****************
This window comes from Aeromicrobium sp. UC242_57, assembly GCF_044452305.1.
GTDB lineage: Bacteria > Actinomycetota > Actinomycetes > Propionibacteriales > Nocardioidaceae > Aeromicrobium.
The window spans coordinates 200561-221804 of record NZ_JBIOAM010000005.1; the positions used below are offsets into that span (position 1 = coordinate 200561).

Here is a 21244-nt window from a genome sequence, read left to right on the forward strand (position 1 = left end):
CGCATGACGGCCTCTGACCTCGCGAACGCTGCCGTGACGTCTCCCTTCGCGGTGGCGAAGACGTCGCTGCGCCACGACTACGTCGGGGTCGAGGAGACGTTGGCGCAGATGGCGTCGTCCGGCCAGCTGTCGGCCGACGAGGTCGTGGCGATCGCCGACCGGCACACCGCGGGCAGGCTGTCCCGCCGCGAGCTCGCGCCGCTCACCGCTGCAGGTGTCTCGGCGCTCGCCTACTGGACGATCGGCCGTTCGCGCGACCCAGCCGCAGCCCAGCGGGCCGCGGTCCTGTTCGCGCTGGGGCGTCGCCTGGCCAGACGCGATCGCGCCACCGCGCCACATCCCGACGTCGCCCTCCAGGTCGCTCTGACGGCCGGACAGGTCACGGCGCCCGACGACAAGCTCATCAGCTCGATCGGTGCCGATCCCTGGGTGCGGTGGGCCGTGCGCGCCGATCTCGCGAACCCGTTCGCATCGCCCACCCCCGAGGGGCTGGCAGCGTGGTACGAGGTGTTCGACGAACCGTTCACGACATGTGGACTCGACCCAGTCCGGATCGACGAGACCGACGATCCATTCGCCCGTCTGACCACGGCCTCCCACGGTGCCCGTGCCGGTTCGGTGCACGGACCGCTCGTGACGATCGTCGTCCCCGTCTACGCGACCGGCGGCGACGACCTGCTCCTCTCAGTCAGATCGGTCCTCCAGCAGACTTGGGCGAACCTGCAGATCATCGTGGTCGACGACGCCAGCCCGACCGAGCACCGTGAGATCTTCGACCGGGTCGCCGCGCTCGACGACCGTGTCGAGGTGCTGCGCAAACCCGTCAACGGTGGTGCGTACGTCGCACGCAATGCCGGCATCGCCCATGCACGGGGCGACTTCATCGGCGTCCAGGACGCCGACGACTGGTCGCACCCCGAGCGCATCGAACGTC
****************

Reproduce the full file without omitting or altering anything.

This window comes from Aeromicrobium sp. UC242_57, assembly GCF_044452305.1.
GTDB lineage: Bacteria > Actinomycetota > Actinomycetes > Propionibacteriales > Nocardioidaceae > Aeromicrobium.
The window spans coordinates 200561-221804 of record NZ_JBIOAM010000005.1; the positions used below are offsets into that span (position 1 = coordinate 200561).

Here is a 21244-nt window from a genome sequence, read left to right on the forward strand (position 1 = left end):
CGCATGACGGCCTCTGACCTCGCGAACGCTGCCGTGACGTCTCCCTTCGCGGTGGCGAAGACGTCGCTGCGCCACGACTACGTCGGGGTCGAGGAGACGTTGGCGCAGATGGCGTCGTCCGGCCAGCTGTCGGCCGACGAGGTCGTGGCGATCGCCGACCGGCACACCGCGGGCAGGCTGTCCCGCCGCGAGCTCGCGCCGCTCACCGCTGCAGGTGTCTCGGCGCTCGCCTACTGGACGATCGGCCGTTCGCGCGACCCAGCCGCAGCCCAGCGGGCCGCGGTCCTGTTCGCGCTGGGGCGTCGCCTGGCCAGACGCGATCGCGCCACCGCGCCACATCCCGACGTCGCCCTCCAGGTCGCTCTGACGGCCGGACAGGTCACGGCGCCCGACGACAAGCTCATCAGCTCGATCGGTGCCGATCCCTGGGTGCGGTGGGCCGTGCGCGCCGATCTCGCGAACCCGTTCGCATCGCCCACCCCCGAGGGGCTGGCAGCGTGGTACGAGGTGTTCGACGAACCGTTCACGACATGTGGACTCGACCCAGTCCGGATCGACGAGACCGACGATCCATTCGCCCGTCTGACCACGGCCTCCCACGGTGCCCGTGCCGGTTCGGTGCACGGACCGCTCGTGACGATCGTCGTCCCCGTCTACGCGACCGGCGGCGACGACCTGCTCCTCTCAGTCAGATCGGTCCTCCAGCAGACTTGGGCGAACCTGCAGATCATCGTGGTCGACGACGCCAGCCCGACCGAGCACCGTGAGATCTTCGACCGGGTCGCCGCGCTCGACGACCGTGTCGAGGTGCTGCGCAAACCCGTCAACGGTGGTGCGTACGTCGCACGCAATGCCGGCATCGCCCATGCACGGGGCGACTTCATCGGCGTCCAGGACGCCGACGACTGGTCGCACCCCGAGCGCATCGAACGTC